The revolution in SaaS and Low Code Application Platforms (LCAPs) has seen a new trend emerge in IT – the rise of the citizen developer. Today we’ll be looking at what this term means and the implications it has for organizations.
Low Code Application Platforms
Nowadays a key part of practically every company’s business success is its IT infrastructure. Applications can empower companies to deliver vital productivity and can provide critical differentiation and agility.
The exponential increase of digital solutions did not see an equal increase in coding talent. Therefore, an enormous shortfall of talent existed. This would have stifled business innovation and would have risked a very unbalanced marketplace.
Seeing this issue, companies such as Salesforce and ServiceNow entered into the marketplace, deciding to create applications so that they could be configured and designed through graphical interfaces rather than traditional computer programming. Infrastructure, e.g. servers, had already been abstracted and moved offsite so companies could focus on platforms. The introduction of SaaS saw an extra layer of abstraction on top of PaaS (Platform as a Service). Coding of databases, web servers, mobile support and more could now be passed on to another company. At the same time, these companies provided a platform that companies where companies could focus on creating immediate results.
This revolutionized the whole marketplace and sparked what many have termed the fourth industrial revolution. The abstraction of the significant barriers to entry allowed smaller companies new possibilities that otherwise would never have been possible. Suddenly the lack of coding talent also became less of a hindrance to growth than it had once been. Making applications much easier to change saw the birth of a new type of application builder: the citizen developer.
Who is a Citizen Developer?
LCAPs democratized development to the extent that in theory, anyone who is IT savvy enough should be able to work on applications. In reality, the people who actually go on to work as citizen developers tend to have a broader set of similar skills and outlooks. Perhaps the key motivator for a ‘citizen developer’ is efficiency. They are often problem solvers who confront inefficient processes and investigate more effective ways to achieve their results. Citizen developers also tend to be towards the frontline of the business, meaning their thought processes are often led by commercial logic. This can drive some major insights and impactful quality of life changes for users.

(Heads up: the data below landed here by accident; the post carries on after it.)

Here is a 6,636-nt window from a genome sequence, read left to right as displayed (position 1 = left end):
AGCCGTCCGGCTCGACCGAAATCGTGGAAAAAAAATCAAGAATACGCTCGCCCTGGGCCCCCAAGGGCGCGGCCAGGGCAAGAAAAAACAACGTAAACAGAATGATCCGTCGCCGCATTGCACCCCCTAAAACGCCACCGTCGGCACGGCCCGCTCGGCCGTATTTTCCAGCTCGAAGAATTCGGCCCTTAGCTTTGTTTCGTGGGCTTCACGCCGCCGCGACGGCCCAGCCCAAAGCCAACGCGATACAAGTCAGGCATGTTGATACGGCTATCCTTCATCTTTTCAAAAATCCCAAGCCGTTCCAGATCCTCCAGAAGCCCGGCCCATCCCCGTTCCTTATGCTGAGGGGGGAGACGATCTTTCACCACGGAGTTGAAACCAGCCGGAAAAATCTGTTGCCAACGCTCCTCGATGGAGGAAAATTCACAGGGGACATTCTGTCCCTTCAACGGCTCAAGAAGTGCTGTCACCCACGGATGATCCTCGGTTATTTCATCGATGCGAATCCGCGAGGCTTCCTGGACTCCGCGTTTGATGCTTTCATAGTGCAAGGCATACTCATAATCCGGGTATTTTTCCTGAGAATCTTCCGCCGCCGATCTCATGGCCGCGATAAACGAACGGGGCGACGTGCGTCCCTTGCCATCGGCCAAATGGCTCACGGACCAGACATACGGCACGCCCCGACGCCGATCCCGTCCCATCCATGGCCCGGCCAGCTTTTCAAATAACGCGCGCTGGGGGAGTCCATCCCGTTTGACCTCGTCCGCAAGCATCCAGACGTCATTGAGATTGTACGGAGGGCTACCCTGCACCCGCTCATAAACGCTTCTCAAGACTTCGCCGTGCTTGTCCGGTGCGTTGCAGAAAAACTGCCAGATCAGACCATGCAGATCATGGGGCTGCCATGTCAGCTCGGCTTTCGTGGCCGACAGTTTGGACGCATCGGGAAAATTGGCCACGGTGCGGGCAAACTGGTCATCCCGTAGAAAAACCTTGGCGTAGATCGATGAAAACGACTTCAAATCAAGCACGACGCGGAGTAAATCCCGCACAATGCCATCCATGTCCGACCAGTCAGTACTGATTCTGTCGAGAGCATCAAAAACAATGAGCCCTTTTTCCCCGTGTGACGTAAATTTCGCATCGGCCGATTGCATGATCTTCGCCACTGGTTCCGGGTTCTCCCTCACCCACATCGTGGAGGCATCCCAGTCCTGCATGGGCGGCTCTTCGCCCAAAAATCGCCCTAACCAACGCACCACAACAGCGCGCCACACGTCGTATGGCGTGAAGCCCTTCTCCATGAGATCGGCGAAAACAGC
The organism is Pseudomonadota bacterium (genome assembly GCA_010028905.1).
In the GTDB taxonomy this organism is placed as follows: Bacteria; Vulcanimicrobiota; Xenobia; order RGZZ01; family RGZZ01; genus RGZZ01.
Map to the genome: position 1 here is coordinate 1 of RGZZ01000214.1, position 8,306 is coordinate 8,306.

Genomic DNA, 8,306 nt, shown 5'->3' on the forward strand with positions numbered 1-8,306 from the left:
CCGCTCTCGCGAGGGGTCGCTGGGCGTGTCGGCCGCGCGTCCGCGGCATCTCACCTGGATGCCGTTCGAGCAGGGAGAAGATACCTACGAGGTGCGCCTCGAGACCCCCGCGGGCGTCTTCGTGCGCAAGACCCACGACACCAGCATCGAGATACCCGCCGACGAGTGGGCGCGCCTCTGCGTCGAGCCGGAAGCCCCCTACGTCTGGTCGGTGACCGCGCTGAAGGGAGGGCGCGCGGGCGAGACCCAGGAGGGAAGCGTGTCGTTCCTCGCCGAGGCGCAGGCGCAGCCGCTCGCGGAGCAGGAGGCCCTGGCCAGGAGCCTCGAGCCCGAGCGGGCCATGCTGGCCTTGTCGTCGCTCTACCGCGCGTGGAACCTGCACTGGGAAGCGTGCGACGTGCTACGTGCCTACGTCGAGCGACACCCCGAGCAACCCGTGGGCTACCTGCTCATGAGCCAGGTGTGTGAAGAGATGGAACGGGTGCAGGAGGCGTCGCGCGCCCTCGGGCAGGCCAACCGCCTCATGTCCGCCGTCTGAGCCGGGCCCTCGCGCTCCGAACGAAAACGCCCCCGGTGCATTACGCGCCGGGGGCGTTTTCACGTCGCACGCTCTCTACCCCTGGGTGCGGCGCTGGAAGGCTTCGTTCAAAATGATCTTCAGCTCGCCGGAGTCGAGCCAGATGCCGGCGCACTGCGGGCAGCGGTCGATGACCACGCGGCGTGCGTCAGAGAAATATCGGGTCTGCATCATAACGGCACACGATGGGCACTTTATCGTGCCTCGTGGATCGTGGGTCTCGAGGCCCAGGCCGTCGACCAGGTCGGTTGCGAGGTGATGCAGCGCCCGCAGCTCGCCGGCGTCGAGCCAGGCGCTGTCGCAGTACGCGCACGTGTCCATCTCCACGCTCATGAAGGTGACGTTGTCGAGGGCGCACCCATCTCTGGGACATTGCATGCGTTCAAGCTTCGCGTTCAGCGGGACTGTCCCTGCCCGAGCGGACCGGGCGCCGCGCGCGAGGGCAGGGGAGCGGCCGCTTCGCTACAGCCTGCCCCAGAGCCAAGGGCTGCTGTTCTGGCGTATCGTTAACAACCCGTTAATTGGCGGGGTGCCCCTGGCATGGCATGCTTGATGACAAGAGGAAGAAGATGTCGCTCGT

Why are Citizen Developers Valuable to IT?
IT is designing platforms for their users, who tend not to care about the effort or time involved in such efforts and simply want the end result. With limited developer resources and ever expanding needs, IT cannot solve every issue at once. A massive quality of life win for one department might not be business critical, leading to delays. This is where the citizen developer can step in. IT can focus on architectural and coding issues while citizen developers can implement configuration changes to deliver solutions quicker. This ends up as a win-win for everyone involved. Efficiency increases and managers can deploy crucial resources where most needed.
Another way citizen developers can help IT is through sharing knowledge of the platform. One current issue with SaaS development is a tendency to rely too much on code rather than configuration. Not only does this make platforms more difficult to maintain, but it is also not the most efficient design. Instead of using inbuilt functionality, experienced developers may instead design parallel systems to replicate results. This might be due to a lack of knowledge of the platform or lack of understanding of the actual desired business result. Having more business-oriented citizen developers with a greater understanding of the limits of configuration can lead to greater process efficiency and fewer headaches for architects down the line.
Conclusion and Potential Risks…
Having had a look at the rise of the citizen developer, next time we’ll have a look at the importance of the governance of citizen development and the potential consequences of letting it go unchecked.